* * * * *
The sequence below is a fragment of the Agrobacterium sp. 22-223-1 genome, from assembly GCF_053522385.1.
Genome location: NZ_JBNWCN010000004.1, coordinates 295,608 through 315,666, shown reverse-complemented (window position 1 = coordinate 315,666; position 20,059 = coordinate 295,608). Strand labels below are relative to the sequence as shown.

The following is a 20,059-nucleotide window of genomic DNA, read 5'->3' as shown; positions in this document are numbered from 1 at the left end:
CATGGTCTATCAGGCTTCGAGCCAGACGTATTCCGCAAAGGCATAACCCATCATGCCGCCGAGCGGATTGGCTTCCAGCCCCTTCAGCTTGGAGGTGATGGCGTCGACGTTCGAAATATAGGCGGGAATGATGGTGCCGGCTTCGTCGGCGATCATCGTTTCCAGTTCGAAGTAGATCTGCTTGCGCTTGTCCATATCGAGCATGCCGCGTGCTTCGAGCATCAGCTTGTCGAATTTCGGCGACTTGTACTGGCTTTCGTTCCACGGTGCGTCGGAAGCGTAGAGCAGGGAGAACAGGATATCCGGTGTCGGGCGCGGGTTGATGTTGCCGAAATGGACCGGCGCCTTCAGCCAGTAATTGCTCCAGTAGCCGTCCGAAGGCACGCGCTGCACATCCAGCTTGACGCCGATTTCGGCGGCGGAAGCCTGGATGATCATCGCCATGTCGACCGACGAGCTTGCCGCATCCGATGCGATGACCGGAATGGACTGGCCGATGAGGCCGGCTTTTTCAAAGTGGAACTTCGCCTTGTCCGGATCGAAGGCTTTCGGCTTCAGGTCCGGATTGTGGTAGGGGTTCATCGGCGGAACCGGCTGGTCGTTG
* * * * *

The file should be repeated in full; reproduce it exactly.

The sequence below is a fragment of the Agrobacterium sp. 22-223-1 genome, from assembly GCF_053522385.1.
Genome location: NZ_JBNWCN010000004.1, coordinates 295,608 through 315,666, shown reverse-complemented (window position 1 = coordinate 315,666; position 20,059 = coordinate 295,608). Strand labels below are relative to the sequence as shown.

The following is a 20,059-nucleotide window of genomic DNA, read 5'->3' as shown; positions in this document are numbered from 1 at the left end:
CATGGTCTATCAGGCTTCGAGCCAGACGTATTCCGCAAAGGCATAACCCATCATGCCGCCGAGCGGATTGGCTTCCAGCCCCTTCAGCTTGGAGGTGATGGCGTCGACGTTCGAAATATAGGCGGGAATGATGGTGCCGGCTTCGTCGGCGATCATCGTTTCCAGTTCGAAGTAGATCTGCTTGCGCTTGTCCATATCGAGCATGCCGCGTGCTTCGAGCATCAGCTTGTCGAATTTCGGCGACTTGTACTGGCTTTCGTTCCACGGTGCGTCGGAAGCGTAGAGCAGGGAGAACAGGATATCCGGTGTCGGGCGCGGGTTGATGTTGCCGAAATGGACCGGCGCCTTCAGCCAGTAATTGCTCCAGTAGCCGTCCGAAGGCACGCGCTGCACATCCAGCTTGACGCCGATTTCGGCGGCGGAAGCCTGGATGATCATCGCCATGTCGACCGACGAGCTTGCCGCATCCGATGCGATGACCGGAATGGACTGGCCGATGAGGCCGGCTTTTTCAAAGTGGAACTTCGCCTTGTCCGGATCGAAGGCTTTCGGCTTCAGGTCCGGATTGTGGTAGGGGTTCATCGGCGGAACCGGCTGGTCGTTG